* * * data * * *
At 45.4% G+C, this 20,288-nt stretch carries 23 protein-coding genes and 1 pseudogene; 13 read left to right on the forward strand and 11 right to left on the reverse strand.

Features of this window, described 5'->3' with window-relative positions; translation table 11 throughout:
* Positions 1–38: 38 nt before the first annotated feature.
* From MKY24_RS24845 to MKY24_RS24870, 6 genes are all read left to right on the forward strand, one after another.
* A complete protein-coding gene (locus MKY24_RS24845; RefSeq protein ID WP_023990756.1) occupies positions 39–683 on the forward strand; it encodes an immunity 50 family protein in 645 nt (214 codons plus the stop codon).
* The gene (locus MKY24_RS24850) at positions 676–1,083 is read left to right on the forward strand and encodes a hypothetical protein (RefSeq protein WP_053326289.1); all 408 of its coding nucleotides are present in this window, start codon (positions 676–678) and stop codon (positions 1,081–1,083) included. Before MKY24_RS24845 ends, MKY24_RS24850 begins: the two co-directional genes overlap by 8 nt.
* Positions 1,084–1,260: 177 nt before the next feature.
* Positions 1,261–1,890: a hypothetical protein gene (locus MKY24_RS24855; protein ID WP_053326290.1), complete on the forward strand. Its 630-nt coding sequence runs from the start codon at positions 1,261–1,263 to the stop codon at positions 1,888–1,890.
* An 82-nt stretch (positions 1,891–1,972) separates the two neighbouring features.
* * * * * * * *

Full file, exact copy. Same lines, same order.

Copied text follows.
At 45.4% G+C, this 20,288-nt stretch carries 23 protein-coding genes and 1 pseudogene; 13 read left to right on the forward strand and 11 right to left on the reverse strand.

Features of this window, described 5'->3' with window-relative positions; translation table 11 throughout:
* Positions 1–38: 38 nt before the first annotated feature.
* From MKY24_RS24845 to MKY24_RS24870, 6 genes are all read left to right on the forward strand, one after another.
* A complete protein-coding gene (locus MKY24_RS24845; RefSeq protein ID WP_023990756.1) occupies positions 39–683 on the forward strand; it encodes an immunity 50 family protein in 645 nt (214 codons plus the stop codon).
* The gene (locus MKY24_RS24850) at positions 676–1,083 is read left to right on the forward strand and encodes a hypothetical protein (RefSeq protein WP_053326289.1); all 408 of its coding nucleotides are present in this window, start codon (positions 676–678) and stop codon (positions 1,081–1,083) included. Before MKY24_RS24845 ends, MKY24_RS24850 begins: the two co-directional genes overlap by 8 nt.
* Positions 1,084–1,260: 177 nt before the next feature.
* Positions 1,261–1,890: a hypothetical protein gene (locus MKY24_RS24855; protein ID WP_053326290.1), complete on the forward strand. Its 630-nt coding sequence runs from the start codon at positions 1,261–1,263 to the stop codon at positions 1,888–1,890.
* An 82-nt stretch (positions 1,891–1,972) separates the two neighbouring features.